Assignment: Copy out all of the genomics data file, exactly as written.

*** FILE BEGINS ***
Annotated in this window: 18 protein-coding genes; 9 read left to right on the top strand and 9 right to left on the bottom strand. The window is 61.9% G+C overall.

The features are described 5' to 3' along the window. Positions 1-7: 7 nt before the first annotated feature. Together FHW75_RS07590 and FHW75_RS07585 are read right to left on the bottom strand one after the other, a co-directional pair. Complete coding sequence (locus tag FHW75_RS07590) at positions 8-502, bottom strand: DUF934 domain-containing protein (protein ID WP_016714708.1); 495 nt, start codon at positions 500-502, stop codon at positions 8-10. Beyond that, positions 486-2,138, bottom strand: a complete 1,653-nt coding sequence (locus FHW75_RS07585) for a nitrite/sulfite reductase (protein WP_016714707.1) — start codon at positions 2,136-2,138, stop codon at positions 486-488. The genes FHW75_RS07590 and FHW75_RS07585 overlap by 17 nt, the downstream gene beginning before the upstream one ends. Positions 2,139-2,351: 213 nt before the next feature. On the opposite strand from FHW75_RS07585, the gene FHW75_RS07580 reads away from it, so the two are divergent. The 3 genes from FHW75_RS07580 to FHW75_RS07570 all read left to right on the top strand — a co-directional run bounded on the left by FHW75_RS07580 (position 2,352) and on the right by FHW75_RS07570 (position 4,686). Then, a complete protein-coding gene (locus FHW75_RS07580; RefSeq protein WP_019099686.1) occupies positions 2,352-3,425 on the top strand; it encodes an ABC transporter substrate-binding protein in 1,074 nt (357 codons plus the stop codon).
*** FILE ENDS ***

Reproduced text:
Annotated in this window: 18 protein-coding genes; 9 read left to right on the top strand and 9 right to left on the bottom strand. The window is 61.9% G+C overall.

The features are described 5' to 3' along the window. Positions 1-7: 7 nt before the first annotated feature. Together FHW75_RS07590 and FHW75_RS07585 are read right to left on the bottom strand one after the other, a co-directional pair. Complete coding sequence (locus tag FHW75_RS07590) at positions 8-502, bottom strand: DUF934 domain-containing protein (protein ID WP_016714708.1); 495 nt, start codon at positions 500-502, stop codon at positions 8-10. Beyond that, positions 486-2,138, bottom strand: a complete 1,653-nt coding sequence (locus FHW75_RS07585) for a nitrite/sulfite reductase (protein WP_016714707.1) — start codon at positions 2,136-2,138, stop codon at positions 486-488. The genes FHW75_RS07590 and FHW75_RS07585 overlap by 17 nt, the downstream gene beginning before the upstream one ends. Positions 2,139-2,351: 213 nt before the next feature. On the opposite strand from FHW75_RS07585, the gene FHW75_RS07580 reads away from it, so the two are divergent. The 3 genes from FHW75_RS07580 to FHW75_RS07570 all read left to right on the top strand — a co-directional run bounded on the left by FHW75_RS07580 (position 2,352) and on the right by FHW75_RS07570 (position 4,686). Then, a complete protein-coding gene (locus FHW75_RS07580; RefSeq protein WP_019099686.1) occupies positions 2,352-3,425 on the top strand; it encodes an ABC transporter substrate-binding protein in 1,074 nt (357 codons plus the stop codon).